Posted by Mark J. Miller on November 8, 2011 03:01 PM
Connie’s Pizza, a chain with five Chicago and three suburban locations, may soon get a lot bigger. An insider told the Chicago Tribune that Connie’s, through holding company parent Italian Food Network, has put in a $26 million bid on Giordano’s, a pizzeria chain known for its stuffed pizza (fans include Ellen DeGeneres), which is currently reorganizing under Chapter 11 bankruptcy protection.
That kind of cash can buy a lot of pepperoni but it is unfortunately not enough to clean up the financial mess Giordano’s — which has 45 restaurants in Illinois and Florida, 35 of them owned by franchisees — has on its hands. The chain owes its main lender, Fifth Third Bank, $45.5 million, the Tribune notes.Continue reading...
Posted by Mark J. Miller on November 7, 2011 04:01 PM
Best Buy has decided to pull a $1.3 billion wad out of its pocket and buy out British partner Carphone Warehouse Group Plc “from a profit share of their Best Buy Mobile venture in the United States and Canada, which has been benefiting from soaring demand for smartphones like Apple's iPhone,” according to Reuters.
With the move, it is shutting down its 11 pilot "big box" Best Buy stores in the U.K. to refocus its European strategy on 2,500 profitable small box stores, according to a press release.
As a result, some 1,100 "blue shirts" or employees are facing the dole, according to the Guardian — the same Brits who spent nine weeks training at Best Buy's UK academy and who were the focus of the company's "We Love What We Do" advertising campaign (starring a happy chap called Jack) in the market.Continue reading...
Posted by Dale Buss on November 4, 2011 05:31 PM
It's nightmarish to consider from a corporate and brand perspective, but the record flooding in Thailand that has endangered lives is also wrenching apart supply chains for both Toyota and Honda, and could become a major disruption to their business. The fear is that the leading Japanese brands do not pass "Go Back to Market" and instead proceed right back to "Supply Chain Jail."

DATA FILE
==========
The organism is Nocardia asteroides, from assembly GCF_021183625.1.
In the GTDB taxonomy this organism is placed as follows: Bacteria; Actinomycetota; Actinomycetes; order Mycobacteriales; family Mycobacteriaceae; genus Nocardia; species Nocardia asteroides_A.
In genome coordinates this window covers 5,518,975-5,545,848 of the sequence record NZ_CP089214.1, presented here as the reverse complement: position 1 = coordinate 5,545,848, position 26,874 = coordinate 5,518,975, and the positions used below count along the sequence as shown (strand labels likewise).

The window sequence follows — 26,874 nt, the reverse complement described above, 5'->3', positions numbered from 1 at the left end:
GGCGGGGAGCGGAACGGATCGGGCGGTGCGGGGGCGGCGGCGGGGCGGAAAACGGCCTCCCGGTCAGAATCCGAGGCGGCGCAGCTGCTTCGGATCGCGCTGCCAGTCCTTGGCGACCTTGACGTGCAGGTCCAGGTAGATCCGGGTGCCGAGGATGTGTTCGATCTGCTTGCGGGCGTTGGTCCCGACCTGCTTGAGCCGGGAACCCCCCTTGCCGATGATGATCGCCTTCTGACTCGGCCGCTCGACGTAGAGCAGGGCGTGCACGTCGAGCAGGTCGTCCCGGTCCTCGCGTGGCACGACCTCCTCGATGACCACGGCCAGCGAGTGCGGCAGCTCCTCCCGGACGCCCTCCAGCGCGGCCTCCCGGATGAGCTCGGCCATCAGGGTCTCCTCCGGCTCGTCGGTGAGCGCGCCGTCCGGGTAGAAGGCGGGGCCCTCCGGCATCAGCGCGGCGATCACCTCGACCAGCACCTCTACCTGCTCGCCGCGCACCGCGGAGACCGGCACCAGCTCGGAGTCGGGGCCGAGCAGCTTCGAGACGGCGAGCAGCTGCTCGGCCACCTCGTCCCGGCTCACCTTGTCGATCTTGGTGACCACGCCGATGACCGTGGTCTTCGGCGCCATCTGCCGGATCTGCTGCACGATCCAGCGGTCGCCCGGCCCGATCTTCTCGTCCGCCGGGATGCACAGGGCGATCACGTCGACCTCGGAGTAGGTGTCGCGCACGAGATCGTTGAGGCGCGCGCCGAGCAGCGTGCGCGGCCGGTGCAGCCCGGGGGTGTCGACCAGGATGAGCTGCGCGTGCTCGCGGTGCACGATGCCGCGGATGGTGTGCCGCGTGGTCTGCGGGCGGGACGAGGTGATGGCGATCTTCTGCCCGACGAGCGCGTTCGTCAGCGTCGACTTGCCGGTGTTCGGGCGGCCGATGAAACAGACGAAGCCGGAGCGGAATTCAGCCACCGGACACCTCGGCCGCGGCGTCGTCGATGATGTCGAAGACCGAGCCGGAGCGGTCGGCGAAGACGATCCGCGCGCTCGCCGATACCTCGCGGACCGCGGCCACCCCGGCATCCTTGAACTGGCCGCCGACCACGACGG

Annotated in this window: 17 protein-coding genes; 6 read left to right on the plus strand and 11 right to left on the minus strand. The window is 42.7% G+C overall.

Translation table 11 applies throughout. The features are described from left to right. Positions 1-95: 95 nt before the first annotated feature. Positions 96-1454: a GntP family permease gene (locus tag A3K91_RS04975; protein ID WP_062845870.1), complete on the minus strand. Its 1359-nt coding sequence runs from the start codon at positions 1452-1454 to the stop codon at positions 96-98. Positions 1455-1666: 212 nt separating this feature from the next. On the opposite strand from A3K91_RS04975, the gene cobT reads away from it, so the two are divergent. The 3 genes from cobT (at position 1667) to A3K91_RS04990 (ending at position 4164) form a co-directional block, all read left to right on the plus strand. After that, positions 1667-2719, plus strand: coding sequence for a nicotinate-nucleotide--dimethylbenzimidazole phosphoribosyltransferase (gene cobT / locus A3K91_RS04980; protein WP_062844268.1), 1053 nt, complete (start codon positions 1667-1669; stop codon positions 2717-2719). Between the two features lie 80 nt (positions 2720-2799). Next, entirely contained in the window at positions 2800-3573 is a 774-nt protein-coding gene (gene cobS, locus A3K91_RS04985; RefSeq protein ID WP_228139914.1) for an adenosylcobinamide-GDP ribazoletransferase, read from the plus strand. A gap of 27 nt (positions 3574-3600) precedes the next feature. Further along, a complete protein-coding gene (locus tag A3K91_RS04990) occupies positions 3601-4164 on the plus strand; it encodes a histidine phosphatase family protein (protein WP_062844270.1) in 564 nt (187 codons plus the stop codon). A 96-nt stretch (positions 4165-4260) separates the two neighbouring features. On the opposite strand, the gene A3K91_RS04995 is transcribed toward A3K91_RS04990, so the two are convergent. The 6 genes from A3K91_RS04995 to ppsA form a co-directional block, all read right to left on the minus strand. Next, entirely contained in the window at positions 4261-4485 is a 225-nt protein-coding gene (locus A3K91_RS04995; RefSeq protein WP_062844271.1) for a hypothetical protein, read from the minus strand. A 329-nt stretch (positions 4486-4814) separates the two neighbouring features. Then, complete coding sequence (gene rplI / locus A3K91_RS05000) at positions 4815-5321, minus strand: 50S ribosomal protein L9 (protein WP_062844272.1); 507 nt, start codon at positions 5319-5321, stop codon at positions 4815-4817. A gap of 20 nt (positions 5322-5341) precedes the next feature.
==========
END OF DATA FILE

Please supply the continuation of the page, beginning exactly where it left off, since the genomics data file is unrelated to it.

Not even eight months after the March 11 tsunami and earthquake devastated the big Japanese brands' supply lines stretching from Japan and around the world, company executives are confessing that they still don't know quite how badly they'll be nicked by the flooding. The waters didn't reach Toyota's own plants, for example, but they did badly affect suppliers in Thailand that ship electronic components for Toyota vehicles to the automaker's plants around the world.
Already, Toyota has cut back on overtime and Saturday work at its U.S. facilities through at least next week (and is sticking to a plan to open a factory in Indonesia), and Honda has conceded that up to half its North American production ultimately could be affected.Continue reading...
Posted by Shirley Brady on November 4, 2011 05:15 PM
The "Ice Cream of the Future" may become a thing of the past — Dippin' Dots, the original "beaded ice-cream," has filed for Chapter 11 bankruptcy protection. The Wall Street Journal details its four-year battle with its biggest lender here.
Posted by Dale Buss on September 30, 2011 03:36 PM
We're all for depending on the incredible power of branding, marketing and advertising. But there are certain business models that require more than a modern-day Don Draper handling the creative in order to reinvent themselves for new times. And the U.S. Postal Service is one of those brands.